If you want to bet on basketball, you’re probably better off betting on the NBA games. One of the reasons for this is the role of travel on the game. Teams that are traveling might easily be exhausted. It’s tiring being on the road even when you’re used to it.

If you’re paying attention, you can recognize when a team is tired. And those kinds of times are more likely to lose than well-rested teams.

Another of the reasons for this is the way the seasons are structured. Professional basketball teams don’t need to win every game. They can get into the playoffs and even win championships while losing a healthy number of games leading up to that point. Recognizing this aspect of the game can inform your betting decisions.

Combine these 2 factors, and you have the makings of a basketball betting strategy. Tired teams that don’t NEED a win are almost guaranteed to lose. Their future schedule affects how they play, too.

Basketball teams tend to get hot and cold, too—almost like a game of craps. I think it’s a mistake to put too much stock into a winning or losing streaks. The problem with streaks of any kind in betting is that they always eventually end. They’re also usually only visible in retrospect.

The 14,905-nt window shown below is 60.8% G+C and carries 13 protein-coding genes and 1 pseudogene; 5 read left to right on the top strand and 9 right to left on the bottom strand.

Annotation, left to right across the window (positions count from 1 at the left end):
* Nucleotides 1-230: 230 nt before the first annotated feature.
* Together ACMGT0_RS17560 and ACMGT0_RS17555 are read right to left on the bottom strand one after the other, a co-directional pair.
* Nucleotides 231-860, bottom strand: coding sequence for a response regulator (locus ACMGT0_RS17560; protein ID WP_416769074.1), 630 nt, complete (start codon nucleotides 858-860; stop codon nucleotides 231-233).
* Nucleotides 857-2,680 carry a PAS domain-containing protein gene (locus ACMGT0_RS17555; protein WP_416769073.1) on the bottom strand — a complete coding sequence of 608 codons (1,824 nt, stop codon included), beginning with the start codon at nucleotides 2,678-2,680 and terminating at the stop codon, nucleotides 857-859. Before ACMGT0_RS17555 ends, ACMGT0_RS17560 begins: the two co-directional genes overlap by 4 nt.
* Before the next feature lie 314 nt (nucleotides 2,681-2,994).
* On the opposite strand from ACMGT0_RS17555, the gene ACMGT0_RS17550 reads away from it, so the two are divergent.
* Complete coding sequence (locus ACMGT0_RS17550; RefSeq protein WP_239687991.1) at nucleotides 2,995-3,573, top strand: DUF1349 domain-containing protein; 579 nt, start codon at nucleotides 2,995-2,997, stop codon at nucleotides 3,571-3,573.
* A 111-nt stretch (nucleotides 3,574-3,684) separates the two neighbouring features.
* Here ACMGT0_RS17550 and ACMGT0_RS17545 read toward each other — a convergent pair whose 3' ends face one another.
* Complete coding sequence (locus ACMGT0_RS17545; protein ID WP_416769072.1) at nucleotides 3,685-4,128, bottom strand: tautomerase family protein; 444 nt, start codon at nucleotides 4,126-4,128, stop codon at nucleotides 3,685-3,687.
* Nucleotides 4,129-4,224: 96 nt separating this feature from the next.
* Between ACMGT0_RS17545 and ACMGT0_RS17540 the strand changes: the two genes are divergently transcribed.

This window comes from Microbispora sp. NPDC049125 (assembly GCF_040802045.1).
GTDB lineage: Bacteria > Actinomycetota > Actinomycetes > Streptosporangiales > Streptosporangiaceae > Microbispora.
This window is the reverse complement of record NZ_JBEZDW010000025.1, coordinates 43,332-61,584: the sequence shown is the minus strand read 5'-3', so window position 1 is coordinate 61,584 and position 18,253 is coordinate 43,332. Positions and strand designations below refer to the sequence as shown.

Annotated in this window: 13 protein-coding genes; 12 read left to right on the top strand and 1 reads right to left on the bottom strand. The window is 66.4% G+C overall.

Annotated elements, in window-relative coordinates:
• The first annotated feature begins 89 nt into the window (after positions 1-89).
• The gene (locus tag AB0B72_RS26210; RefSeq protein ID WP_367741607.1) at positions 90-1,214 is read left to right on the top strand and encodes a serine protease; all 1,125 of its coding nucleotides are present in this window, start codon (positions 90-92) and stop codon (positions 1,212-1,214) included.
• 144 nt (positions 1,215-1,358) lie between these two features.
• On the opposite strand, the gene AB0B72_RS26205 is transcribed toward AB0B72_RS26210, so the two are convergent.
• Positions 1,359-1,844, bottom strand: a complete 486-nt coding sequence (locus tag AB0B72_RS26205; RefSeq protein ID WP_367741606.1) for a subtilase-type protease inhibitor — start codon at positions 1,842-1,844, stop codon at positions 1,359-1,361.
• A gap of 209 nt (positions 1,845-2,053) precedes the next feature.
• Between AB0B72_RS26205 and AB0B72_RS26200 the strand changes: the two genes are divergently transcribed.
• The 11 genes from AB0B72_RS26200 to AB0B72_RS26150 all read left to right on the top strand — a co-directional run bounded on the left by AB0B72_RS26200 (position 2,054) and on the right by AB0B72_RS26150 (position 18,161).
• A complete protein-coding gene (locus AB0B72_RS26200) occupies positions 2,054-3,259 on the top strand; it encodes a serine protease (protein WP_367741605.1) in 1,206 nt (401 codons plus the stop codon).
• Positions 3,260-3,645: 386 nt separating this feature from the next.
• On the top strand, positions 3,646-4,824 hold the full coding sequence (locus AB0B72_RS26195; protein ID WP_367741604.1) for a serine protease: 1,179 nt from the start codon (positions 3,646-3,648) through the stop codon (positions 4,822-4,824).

That being said, there’s a huge difference between a winning or losing streak in craps or roulette and a winning or losing streak in a basketball team’s performance. That’s because these other games are entirely random. When a basketball team is on a winning streak or a losing streak, there could be a specific reason behind it.

Your job as an intelligent, well-informed basketball bettor is to analyze the situations for the whys so that you can decide whether there’s an edge to be had or not.

In betting basketball against the point spread with the vigorish, you need to win far more than 50% of your bets to show a profit. 50/50 will result in a long-term financial loss.

3. How to Bet on Baseball

Baseball betting gets different. For one thing, it’s far more common to bet on professional baseball games than it is to bet on college baseball. Most people just aren’t that interested in college baseball; it’s a little dull.